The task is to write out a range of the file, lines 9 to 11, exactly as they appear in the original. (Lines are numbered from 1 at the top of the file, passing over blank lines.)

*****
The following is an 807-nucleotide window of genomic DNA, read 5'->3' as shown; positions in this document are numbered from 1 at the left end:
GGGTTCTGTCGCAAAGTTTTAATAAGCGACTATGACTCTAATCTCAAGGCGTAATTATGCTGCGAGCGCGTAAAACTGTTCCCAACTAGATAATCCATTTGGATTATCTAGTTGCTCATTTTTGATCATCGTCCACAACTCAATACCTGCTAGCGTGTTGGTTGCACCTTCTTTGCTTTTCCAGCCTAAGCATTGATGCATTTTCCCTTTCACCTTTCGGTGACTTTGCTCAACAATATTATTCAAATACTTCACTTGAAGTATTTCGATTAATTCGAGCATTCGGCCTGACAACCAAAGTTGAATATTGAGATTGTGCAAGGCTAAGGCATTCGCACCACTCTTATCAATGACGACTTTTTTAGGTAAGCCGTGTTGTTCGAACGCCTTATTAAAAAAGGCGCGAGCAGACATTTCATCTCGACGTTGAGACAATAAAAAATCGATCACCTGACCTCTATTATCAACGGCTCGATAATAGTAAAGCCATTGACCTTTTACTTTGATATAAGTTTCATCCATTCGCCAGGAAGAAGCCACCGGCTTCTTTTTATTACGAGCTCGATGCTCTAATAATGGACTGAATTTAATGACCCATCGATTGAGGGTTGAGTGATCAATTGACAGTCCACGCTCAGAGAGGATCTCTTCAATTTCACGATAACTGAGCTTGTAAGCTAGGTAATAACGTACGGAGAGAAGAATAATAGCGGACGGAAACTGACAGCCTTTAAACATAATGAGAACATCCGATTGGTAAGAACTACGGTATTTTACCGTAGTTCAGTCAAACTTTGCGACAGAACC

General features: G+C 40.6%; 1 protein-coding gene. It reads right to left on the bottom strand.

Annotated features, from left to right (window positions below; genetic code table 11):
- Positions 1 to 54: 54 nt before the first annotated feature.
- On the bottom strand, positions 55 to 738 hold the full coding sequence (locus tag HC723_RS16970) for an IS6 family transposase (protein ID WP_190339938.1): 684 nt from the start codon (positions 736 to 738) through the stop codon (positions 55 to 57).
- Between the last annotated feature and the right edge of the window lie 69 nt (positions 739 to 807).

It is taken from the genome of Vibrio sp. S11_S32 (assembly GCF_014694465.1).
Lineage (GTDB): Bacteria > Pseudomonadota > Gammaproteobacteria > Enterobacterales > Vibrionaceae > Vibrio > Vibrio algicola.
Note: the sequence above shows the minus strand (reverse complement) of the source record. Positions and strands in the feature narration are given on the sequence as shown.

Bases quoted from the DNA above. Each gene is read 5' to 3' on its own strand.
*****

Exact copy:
Lineage (GTDB): Bacteria > Pseudomonadota > Gammaproteobacteria > Enterobacterales > Vibrionaceae > Vibrio > Vibrio algicola.
Note: the sequence above shows the minus strand (reverse complement) of the source record. Positions and strands in the feature narration are given on the sequence as shown.

Bases quoted from the DNA above. Each gene is read 5' to 3' on its own strand.